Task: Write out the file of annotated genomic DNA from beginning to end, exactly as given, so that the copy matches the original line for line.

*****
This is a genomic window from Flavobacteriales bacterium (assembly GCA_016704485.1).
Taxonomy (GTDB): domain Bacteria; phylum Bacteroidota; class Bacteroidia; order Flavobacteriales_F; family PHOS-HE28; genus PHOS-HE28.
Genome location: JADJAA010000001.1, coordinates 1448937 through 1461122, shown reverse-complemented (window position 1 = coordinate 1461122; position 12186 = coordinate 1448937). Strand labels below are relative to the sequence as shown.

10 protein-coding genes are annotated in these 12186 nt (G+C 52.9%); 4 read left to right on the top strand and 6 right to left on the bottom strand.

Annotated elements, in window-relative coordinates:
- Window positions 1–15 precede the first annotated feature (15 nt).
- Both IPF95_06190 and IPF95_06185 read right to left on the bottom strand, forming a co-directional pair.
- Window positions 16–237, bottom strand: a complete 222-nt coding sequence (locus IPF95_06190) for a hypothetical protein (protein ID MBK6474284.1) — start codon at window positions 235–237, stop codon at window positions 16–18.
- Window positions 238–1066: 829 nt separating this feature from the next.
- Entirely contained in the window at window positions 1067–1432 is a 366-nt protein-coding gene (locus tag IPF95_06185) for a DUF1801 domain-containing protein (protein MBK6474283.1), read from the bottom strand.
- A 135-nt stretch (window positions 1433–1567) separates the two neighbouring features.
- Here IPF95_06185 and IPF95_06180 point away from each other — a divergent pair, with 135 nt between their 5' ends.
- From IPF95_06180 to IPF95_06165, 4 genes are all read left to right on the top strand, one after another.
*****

This is a genomic window from Flavobacteriales bacterium (assembly GCA_016704485.1).
Taxonomy (GTDB): domain Bacteria; phylum Bacteroidota; class Bacteroidia; order Flavobacteriales_F; family PHOS-HE28; genus PHOS-HE28.
Genome location: JADJAA010000001.1, coordinates 1448937 through 1461122, shown reverse-complemented (window position 1 = coordinate 1461122; position 12186 = coordinate 1448937). Strand labels below are relative to the sequence as shown.

10 protein-coding genes are annotated in these 12186 nt (G+C 52.9%); 4 read left to right on the top strand and 6 right to left on the bottom strand.

Annotated elements, in window-relative coordinates:
- Window positions 1–15 precede the first annotated feature (15 nt).
- Both IPF95_06190 and IPF95_06185 read right to left on the bottom strand, forming a co-directional pair.
- Window positions 16–237, bottom strand: a complete 222-nt coding sequence (locus IPF95_06190) for a hypothetical protein (protein ID MBK6474284.1) — start codon at window positions 235–237, stop codon at window positions 16–18.
- Window positions 238–1066: 829 nt separating this feature from the next.
- Entirely contained in the window at window positions 1067–1432 is a 366-nt protein-coding gene (locus tag IPF95_06185) for a DUF1801 domain-containing protein (protein MBK6474283.1), read from the bottom strand.
- A 135-nt stretch (window positions 1433–1567) separates the two neighbouring features.
- Here IPF95_06185 and IPF95_06180 point away from each other — a divergent pair, with 135 nt between their 5' ends.
- From IPF95_06180 to IPF95_06165, 4 genes are all read left to right on the top strand, one after another.